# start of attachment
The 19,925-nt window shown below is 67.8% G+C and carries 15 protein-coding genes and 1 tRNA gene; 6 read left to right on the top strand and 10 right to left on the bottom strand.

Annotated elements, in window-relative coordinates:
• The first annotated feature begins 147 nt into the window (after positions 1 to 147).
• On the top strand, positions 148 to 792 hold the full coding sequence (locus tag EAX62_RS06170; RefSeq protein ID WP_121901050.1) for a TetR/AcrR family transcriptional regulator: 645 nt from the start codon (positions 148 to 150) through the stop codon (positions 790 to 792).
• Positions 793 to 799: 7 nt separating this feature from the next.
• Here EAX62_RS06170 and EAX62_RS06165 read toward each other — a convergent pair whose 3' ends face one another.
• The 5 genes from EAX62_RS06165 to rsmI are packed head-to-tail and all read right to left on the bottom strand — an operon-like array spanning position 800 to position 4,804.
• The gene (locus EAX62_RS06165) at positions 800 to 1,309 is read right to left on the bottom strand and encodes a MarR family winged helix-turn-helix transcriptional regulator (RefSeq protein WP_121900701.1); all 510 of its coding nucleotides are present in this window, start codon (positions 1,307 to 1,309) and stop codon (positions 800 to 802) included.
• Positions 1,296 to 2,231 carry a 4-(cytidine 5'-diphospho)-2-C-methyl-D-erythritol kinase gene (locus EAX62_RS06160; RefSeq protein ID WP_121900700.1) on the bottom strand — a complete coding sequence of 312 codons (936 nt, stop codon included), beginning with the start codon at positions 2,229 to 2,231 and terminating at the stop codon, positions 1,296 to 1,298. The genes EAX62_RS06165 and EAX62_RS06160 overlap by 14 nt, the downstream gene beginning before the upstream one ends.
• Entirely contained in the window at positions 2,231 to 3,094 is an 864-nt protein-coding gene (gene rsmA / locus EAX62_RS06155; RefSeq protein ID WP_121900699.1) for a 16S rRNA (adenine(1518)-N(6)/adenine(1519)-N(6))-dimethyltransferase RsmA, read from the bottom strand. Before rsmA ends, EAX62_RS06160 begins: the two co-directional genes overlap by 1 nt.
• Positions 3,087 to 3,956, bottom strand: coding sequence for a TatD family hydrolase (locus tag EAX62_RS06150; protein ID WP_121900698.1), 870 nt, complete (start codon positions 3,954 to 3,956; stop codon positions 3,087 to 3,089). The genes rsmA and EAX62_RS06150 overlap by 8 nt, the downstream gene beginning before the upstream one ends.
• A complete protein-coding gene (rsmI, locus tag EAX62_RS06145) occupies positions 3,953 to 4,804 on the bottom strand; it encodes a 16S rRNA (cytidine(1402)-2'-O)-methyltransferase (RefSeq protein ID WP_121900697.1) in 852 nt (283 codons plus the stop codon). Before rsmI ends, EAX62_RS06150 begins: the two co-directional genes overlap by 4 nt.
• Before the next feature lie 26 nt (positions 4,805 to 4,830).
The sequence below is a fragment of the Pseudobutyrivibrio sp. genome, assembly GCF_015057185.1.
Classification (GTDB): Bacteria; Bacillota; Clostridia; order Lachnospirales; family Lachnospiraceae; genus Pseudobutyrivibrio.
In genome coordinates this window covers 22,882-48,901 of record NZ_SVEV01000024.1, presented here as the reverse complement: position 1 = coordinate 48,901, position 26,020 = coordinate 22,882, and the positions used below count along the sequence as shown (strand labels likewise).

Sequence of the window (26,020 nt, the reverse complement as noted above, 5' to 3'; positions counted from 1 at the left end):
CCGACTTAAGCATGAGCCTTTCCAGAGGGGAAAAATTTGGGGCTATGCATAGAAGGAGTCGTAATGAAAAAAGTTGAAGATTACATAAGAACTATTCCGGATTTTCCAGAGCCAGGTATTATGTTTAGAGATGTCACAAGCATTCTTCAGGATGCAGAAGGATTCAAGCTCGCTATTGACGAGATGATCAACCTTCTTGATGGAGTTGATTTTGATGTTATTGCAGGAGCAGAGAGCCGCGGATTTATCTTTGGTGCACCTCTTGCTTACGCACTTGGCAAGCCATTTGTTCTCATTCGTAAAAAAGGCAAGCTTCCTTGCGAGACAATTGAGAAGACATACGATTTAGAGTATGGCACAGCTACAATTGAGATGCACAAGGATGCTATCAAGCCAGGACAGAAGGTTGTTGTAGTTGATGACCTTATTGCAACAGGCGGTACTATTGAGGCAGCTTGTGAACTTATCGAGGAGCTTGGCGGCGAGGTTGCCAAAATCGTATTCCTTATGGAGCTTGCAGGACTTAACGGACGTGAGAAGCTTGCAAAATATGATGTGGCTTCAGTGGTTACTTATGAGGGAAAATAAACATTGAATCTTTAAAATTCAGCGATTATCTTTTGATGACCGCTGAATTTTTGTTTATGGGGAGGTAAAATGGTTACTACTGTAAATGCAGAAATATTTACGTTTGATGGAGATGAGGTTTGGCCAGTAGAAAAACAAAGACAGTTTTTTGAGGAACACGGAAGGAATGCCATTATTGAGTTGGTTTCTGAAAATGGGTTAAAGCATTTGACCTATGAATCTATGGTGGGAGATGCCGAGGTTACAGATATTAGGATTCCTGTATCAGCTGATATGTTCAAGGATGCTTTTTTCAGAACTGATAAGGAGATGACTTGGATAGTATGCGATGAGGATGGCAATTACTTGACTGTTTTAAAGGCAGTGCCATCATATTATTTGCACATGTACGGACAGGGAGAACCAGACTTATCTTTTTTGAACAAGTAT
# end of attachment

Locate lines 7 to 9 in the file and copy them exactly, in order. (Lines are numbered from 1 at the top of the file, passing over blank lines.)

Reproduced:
• The 5 genes from EAX62_RS06165 to rsmI are packed head-to-tail and all read right to left on the bottom strand — an operon-like array spanning position 800 to position 4,804.
• The gene (locus EAX62_RS06165) at positions 800 to 1,309 is read right to left on the bottom strand and encodes a MarR family winged helix-turn-helix transcriptional regulator (RefSeq protein WP_121900701.1); all 510 of its coding nucleotides are present in this window, start codon (positions 1,307 to 1,309) and stop codon (positions 800 to 802) included.
• Positions 1,296 to 2,231 carry a 4-(cytidine 5'-diphospho)-2-C-methyl-D-erythritol kinase gene (locus EAX62_RS06160; RefSeq protein ID WP_121900700.1) on the bottom strand — a complete coding sequence of 312 codons (936 nt, stop codon included), beginning with the start codon at positions 2,229 to 2,231 and terminating at the stop codon, positions 1,296 to 1,298. The genes EAX62_RS06165 and EAX62_RS06160 overlap by 14 nt, the downstream gene beginning before the upstream one ends.